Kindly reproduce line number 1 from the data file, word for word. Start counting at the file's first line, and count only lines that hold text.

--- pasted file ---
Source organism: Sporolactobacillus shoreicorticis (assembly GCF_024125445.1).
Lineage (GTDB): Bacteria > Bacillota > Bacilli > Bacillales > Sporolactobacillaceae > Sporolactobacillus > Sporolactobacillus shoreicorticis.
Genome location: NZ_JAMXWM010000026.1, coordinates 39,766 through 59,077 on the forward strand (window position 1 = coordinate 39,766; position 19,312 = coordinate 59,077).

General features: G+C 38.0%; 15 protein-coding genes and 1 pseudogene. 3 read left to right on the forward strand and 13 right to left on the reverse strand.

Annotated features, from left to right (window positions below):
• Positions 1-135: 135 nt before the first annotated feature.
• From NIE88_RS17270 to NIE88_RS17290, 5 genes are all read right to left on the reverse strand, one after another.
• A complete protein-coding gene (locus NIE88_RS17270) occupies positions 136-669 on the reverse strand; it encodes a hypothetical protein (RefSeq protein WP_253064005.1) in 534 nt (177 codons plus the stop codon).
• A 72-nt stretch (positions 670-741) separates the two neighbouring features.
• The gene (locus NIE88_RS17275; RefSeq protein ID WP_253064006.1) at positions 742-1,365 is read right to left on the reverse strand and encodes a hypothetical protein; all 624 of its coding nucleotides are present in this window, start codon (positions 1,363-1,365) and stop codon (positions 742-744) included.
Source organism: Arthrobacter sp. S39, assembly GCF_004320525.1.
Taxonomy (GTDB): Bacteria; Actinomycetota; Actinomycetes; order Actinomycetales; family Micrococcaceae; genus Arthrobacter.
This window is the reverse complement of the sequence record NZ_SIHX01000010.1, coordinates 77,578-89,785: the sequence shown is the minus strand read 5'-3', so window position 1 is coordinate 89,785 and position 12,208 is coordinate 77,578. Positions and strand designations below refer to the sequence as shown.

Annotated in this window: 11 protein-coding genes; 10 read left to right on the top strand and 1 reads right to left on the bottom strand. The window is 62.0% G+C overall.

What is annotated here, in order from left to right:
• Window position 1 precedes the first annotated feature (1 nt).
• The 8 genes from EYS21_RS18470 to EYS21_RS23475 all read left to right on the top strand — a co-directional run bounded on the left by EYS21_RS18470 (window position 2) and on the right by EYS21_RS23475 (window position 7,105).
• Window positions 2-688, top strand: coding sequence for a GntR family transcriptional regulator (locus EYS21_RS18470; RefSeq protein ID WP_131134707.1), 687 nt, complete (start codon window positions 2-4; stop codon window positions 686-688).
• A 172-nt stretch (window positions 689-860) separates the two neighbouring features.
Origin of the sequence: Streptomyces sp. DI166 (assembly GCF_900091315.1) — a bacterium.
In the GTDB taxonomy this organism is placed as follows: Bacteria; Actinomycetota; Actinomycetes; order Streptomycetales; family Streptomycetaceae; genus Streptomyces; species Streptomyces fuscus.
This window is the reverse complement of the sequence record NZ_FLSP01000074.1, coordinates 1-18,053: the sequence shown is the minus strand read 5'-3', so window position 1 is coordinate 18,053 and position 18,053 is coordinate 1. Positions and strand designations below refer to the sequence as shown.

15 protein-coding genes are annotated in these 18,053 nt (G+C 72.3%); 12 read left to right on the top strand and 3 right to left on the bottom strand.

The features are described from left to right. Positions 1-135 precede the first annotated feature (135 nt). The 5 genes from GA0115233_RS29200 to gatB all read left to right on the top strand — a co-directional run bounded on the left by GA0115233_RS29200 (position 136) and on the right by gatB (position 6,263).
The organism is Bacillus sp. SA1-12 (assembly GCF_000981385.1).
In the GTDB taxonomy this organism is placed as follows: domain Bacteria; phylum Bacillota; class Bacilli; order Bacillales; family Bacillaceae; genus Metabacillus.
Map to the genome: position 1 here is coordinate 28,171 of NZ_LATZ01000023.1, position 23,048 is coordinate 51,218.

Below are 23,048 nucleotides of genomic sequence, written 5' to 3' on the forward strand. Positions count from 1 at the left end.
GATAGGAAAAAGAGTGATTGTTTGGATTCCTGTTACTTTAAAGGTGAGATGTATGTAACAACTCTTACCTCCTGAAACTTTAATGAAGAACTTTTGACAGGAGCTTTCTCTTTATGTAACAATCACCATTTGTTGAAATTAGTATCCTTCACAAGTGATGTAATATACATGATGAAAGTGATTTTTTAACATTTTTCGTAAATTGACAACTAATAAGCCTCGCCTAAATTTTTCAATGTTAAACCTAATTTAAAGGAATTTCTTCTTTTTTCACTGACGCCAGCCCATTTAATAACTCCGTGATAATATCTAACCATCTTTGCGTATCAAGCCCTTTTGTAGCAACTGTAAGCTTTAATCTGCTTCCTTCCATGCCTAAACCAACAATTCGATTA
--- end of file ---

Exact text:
Source organism: Sporolactobacillus shoreicorticis (assembly GCF_024125445.1).